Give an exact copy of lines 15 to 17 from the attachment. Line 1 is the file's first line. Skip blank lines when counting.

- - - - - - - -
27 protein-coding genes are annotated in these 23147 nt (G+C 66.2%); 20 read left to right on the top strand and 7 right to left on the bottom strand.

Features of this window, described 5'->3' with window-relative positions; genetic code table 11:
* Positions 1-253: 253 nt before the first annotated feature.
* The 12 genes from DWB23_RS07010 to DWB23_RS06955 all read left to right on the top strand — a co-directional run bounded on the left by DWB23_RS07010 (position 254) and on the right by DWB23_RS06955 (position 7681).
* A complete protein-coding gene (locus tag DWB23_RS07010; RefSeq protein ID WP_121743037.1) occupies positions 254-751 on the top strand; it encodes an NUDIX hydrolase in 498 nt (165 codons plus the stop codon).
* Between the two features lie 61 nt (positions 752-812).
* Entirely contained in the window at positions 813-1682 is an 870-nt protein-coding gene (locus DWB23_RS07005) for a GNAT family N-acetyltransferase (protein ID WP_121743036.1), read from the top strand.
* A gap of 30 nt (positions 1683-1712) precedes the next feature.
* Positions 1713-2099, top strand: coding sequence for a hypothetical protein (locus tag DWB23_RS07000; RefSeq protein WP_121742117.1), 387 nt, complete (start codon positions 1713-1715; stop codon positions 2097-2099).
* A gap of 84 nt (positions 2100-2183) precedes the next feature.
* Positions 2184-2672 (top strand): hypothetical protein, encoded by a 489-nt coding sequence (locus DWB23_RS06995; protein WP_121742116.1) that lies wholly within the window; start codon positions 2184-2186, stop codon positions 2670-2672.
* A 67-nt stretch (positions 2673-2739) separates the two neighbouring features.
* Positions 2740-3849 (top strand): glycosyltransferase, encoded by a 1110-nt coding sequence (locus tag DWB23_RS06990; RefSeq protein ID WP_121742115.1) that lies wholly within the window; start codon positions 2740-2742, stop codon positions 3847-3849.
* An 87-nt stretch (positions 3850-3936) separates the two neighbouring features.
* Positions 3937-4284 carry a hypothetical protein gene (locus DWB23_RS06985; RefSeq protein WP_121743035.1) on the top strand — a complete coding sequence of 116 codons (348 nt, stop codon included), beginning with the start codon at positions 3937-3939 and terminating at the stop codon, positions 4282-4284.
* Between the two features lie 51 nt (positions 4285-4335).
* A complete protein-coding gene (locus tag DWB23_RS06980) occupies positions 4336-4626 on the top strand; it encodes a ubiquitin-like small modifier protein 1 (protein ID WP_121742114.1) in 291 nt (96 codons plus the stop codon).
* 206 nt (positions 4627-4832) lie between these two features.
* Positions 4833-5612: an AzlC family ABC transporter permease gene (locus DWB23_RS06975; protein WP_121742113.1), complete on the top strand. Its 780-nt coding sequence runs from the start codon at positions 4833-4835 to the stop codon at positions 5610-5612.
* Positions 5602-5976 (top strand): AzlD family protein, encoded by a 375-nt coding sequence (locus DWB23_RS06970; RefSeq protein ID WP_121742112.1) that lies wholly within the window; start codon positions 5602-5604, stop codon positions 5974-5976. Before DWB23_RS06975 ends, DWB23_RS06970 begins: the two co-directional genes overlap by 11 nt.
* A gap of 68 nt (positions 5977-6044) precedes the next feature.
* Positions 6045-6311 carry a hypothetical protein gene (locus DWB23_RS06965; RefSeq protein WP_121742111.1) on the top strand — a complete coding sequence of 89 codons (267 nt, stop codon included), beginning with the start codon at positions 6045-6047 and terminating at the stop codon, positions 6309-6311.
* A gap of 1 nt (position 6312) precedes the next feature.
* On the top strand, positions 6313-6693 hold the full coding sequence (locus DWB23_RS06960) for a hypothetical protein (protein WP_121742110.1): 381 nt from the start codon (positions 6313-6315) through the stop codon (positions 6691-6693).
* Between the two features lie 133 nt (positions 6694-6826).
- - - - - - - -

* Positions 3937-4284 carry a hypothetical protein gene (locus DWB23_RS06985; RefSeq protein WP_121743035.1) on the top strand — a complete coding sequence of 116 codons (348 nt, stop codon included), beginning with the start codon at positions 3937-3939 and terminating at the stop codon, positions 4282-4284.
* Between the two features lie 51 nt (positions 4285-4335).
* A complete protein-coding gene (locus tag DWB23_RS06980) occupies positions 4336-4626 on the top strand; it encodes a ubiquitin-like small modifier protein 1 (protein ID WP_121742114.1) in 291 nt (96 codons plus the stop codon).